By Steve Vivona
Paramount, $29.95, Widescreen
As the years go by we have fewer and fewer classic horror films. Looking at the 30s and 40s they seem to be endless with films like "Frankenstein," "Dracula," "Bride of Frankenstein" and all the rest of the Universal pantheon. In the 50s Hammer Studios started their cycle of horror classics, but the 60s gave way to a disturbing trend of gore and shock that in my estimation ruined the genre, with the exception of a few gems (I can hear Ray screaming at me already!) "Rosemary's Baby" is one of the most chilling of the latter-day classics and not one ounce of blood is spilled onscreen.
Let me also say that I've been known to enjoy some of the gore classics of the 80s and 90s, but those films (like "Evil Dead," "Dead Alive," "Nightmare on Elm Street") had something going for them other than the gore. They were either hilariously over-the-top or they had an innovative story line with true suspense laced together with the violence.
Back to the film at hand. Polish director Roman Polanski made a name for himself directing some truly terrifiying European suspense films such as "Repulsion" starring Catherine Denueve. "The Fearless Vampire Killers," a satire of classic horror films, brought him to the attention of Robert Evans, then head of Paramount, who tapped him to direct "Rosemary's Baby."
Guy and Rosemary Woodhouse (John Cassavettes and Mia Farrow) are happy young newlyweds moving in to their first apartment. The pair are befriended by Minnie and Roman Castavet (Ruth Gordon and Sidney Blackmer) an eccentric older couple who soon begin paying Rosemary a great deal of unwanted attention. After a young woman who lived with them commits suicide Rosemary soon becomes wary of her new neighbors.
Guy begins spending a lot of time with Minnie and Roman and Rosemary cannot understand the appeal they hold for him. Rosemary soon discovers she is pregnant and Minnie and Roman start lavishing even more attention on her, going so far as to get her a new doctor and coming up with special meal plans.
As Guy becomes more distant Rosemary begins investigating their new friends and the history of the building they live in. To her horror she learns that her building was a haven for covens that practiced devil worship. In a frenzy Rosemary tries to convince others that she is surrounded by devil worshippers but to no avail.
After an agonizing pregnancy Rosemary delivers her child and then attempts to flee. However she is caught and brought back home by her keepers who want her to be a mother to her unholy child.
"Rosemary's Baby" is a masterpiece of subtlety. There are very few blatant shocks as the film builds and builds to its staggering conclusion. The entire film is an exercise in suspense. Is Rosemary crazy? Is she imagining all this? The film doesn't show the audience all its cards until the very end, and it's worth the wait.
Polanski assembled a heavyweight cast of seasoned Hollywood veterans including Gordon (who is perfect in the role), Blackman, Maurice Evans, Ralph Bellamy and many others. Their presence lends a certain credibility to the film it may not have had in lesser hands. At the time Mia Farrow was best known for her role in the television series "Peyton Place" and I'm sure the depth of her performance surprised many. John Cassavettes, who is remembered primarily for his directing, gives a chilling performance as Guy, a man so obsessed with success he's willing to do anything.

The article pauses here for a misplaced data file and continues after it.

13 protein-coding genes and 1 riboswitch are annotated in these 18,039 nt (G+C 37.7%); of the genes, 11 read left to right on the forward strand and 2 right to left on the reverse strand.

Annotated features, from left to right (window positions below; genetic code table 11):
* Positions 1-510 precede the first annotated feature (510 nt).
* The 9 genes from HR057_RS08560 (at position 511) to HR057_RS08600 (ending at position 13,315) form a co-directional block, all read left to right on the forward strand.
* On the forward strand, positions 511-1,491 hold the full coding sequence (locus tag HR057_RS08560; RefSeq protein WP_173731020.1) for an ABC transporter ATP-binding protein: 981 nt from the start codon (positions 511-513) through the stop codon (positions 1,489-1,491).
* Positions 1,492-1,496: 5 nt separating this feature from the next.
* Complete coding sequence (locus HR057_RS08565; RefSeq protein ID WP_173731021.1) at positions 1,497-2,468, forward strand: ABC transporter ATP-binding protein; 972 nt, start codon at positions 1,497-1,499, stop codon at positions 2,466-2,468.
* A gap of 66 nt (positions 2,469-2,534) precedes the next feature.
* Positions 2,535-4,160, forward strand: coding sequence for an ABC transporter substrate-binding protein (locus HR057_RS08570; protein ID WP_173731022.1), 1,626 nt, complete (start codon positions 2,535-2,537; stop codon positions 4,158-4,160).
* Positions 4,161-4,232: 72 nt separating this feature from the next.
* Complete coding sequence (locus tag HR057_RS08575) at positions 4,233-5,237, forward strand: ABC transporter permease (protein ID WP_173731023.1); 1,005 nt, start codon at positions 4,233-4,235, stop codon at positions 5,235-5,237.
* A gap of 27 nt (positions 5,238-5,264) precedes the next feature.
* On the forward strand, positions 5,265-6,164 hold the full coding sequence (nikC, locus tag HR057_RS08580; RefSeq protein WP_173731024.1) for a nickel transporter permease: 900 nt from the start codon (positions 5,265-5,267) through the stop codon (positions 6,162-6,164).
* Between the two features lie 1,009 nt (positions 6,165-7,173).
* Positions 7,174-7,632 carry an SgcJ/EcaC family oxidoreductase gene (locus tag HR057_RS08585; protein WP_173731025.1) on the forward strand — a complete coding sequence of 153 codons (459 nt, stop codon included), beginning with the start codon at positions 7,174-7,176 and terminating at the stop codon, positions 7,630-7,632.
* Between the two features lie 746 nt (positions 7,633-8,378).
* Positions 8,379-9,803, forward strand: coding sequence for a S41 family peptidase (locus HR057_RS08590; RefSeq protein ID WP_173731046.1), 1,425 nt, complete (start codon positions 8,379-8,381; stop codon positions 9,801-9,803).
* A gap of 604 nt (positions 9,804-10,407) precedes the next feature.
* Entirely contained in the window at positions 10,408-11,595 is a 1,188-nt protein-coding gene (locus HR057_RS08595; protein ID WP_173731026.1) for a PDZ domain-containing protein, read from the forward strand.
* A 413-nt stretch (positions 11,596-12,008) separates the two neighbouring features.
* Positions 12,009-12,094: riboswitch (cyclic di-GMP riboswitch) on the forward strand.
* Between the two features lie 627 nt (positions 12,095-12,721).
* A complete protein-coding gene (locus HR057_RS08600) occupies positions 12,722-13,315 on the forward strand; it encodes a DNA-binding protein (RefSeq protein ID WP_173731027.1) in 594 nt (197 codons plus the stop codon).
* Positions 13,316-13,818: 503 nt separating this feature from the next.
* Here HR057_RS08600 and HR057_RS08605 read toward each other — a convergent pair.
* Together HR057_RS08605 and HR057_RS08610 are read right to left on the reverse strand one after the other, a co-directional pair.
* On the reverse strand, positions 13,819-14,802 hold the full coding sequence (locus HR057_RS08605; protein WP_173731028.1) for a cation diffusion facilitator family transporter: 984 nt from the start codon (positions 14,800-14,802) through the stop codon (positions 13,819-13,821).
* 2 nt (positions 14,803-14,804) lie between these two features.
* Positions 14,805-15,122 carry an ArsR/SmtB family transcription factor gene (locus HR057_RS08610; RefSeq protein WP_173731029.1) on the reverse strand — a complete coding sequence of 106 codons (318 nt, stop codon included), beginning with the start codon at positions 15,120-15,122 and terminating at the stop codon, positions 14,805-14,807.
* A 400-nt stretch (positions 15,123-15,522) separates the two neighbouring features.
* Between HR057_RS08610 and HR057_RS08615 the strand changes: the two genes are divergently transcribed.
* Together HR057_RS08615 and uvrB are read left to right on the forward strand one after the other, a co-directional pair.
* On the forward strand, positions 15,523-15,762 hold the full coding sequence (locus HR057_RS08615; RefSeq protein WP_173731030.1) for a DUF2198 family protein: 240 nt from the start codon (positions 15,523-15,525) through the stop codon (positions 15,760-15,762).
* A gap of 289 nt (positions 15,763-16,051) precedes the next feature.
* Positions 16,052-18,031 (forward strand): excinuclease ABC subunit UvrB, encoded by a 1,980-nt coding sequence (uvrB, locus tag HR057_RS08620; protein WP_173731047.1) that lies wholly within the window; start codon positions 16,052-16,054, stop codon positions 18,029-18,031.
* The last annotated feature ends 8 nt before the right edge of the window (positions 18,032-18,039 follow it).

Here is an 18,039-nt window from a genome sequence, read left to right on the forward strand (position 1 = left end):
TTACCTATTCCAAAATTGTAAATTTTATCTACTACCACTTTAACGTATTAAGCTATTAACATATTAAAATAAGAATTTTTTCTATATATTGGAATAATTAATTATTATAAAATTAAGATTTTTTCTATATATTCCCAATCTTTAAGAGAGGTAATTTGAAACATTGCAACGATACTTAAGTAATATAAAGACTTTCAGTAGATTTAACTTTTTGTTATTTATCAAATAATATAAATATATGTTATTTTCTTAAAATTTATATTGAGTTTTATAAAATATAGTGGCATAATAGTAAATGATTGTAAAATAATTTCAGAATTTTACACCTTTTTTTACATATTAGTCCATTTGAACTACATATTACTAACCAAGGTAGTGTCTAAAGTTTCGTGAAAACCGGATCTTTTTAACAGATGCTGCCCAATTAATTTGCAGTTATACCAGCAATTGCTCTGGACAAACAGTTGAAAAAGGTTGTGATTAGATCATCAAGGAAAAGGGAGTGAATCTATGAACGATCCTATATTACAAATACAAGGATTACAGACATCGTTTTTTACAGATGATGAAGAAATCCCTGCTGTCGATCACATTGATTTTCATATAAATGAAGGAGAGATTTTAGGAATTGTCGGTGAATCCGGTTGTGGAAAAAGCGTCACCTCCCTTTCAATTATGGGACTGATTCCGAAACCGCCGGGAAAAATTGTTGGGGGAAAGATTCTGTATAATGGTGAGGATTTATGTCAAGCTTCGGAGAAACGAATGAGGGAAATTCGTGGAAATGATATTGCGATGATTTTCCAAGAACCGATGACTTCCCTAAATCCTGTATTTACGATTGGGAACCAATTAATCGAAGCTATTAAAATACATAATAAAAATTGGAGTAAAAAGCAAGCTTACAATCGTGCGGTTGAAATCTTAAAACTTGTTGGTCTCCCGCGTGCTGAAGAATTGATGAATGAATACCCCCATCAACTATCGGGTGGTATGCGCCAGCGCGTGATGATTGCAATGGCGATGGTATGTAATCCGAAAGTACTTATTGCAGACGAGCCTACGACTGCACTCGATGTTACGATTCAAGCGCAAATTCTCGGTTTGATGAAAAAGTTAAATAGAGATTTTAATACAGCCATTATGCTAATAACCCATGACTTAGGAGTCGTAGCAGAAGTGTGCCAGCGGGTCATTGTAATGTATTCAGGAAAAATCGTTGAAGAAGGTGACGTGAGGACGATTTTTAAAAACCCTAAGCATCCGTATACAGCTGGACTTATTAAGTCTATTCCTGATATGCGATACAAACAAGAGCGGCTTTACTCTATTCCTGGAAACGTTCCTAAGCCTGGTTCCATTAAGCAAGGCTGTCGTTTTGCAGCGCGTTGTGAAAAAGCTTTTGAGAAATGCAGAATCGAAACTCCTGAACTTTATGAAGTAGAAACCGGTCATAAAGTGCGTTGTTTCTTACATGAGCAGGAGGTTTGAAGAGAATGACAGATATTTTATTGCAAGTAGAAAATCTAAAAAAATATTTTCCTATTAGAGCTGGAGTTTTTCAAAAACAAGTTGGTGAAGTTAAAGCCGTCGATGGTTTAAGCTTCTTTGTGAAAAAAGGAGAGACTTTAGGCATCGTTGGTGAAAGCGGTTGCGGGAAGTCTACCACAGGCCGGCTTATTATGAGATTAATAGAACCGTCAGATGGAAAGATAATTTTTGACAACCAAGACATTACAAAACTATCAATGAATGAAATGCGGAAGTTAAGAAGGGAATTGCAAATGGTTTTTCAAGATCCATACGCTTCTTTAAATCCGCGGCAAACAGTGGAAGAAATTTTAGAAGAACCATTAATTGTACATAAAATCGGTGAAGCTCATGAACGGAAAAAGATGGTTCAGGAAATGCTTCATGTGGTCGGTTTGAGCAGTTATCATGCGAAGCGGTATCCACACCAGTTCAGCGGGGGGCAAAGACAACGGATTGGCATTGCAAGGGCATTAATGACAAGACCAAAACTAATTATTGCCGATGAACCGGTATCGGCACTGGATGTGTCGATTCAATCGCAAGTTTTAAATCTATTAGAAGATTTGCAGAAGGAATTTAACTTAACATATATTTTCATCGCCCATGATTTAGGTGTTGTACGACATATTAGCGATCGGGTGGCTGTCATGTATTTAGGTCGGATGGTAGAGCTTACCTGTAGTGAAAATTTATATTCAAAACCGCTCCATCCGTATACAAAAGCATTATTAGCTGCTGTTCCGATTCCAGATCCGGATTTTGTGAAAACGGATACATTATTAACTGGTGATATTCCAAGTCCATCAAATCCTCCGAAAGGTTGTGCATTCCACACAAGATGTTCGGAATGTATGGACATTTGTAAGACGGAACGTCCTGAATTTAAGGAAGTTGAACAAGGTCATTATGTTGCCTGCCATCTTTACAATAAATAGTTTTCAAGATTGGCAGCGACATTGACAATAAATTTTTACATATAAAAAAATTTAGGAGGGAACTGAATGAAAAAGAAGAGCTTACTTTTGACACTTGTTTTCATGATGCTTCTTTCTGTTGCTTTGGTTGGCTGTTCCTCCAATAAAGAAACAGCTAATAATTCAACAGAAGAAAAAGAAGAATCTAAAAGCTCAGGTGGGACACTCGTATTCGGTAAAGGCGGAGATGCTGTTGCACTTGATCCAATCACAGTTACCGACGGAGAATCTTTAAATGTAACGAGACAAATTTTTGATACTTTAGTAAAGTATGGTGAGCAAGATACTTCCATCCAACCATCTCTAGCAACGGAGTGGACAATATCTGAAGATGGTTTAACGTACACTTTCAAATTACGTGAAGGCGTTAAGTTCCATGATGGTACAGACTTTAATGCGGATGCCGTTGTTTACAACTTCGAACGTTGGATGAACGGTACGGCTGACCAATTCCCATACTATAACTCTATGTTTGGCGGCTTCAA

"Rosemary's Baby" was produced at a time when Hollywood was becoming more permissive and it could never have been made otherwise. Compared to "The Exorcist" it's tame, but there are themes here that were taboo only a few years before. Eight years later "The Omen" would delve into similar territory and while it's a great film it relies too much on violent imagery. The only truly graphic scene in "Rosemary's Baby" is the supposed "rape scene" where Rosemary is impregnated with the seed of the devil (which could all be a dream).
Paramounts DVD of "Rosemary's Baby" is a welcome release but something of a missed opportunity. The transfer is flawless with a remastered widescreen image that looks the best it ever has. Colors are strong and the image is sharp with very little grain. The original sound mix has been punched up a bit (as many of you can tell I'm more of a picture than a sound guy. I don't have the kind of sound system necessary to really put a disc through the motions!)
Paramount has certainly learned that its important to collectors that there be supplements along with the films. With "Rosemary's Baby" they've included new interviews with Robert Evans, Roman Polanski and production designer Robert Sylbert. The featurette, while engaging, is only 17 minutes long. Was Farrow even contacted for an interview? This film needs at least an hour to be dissected fully. Why not tap Polanski for a commentary? He's done several others and this is probably his most important film. They didn't even include a trailer.
The other featurette is a truly bizarre piece of 60s kitch entitled "Roman and Mia." About 20 minutes in length, the documentary is typical of the PR stuff churned out then. Both Polanski and Farrow are interviewed about the making of the film and their working relationship. Their comments are heard over behind the scenes production footage. Farrow's comments are truly off the wall and it's obvious she was immersed in the flower child/hippie subculture of the time.
As I said Paramount is learning but this is a film that cries out for more. A commentary, a longer documentary and anything else they could unearth should have been included. Still just the fact it's available on DVD in a gorgeous transfer makes it a must have, meager supplements and all.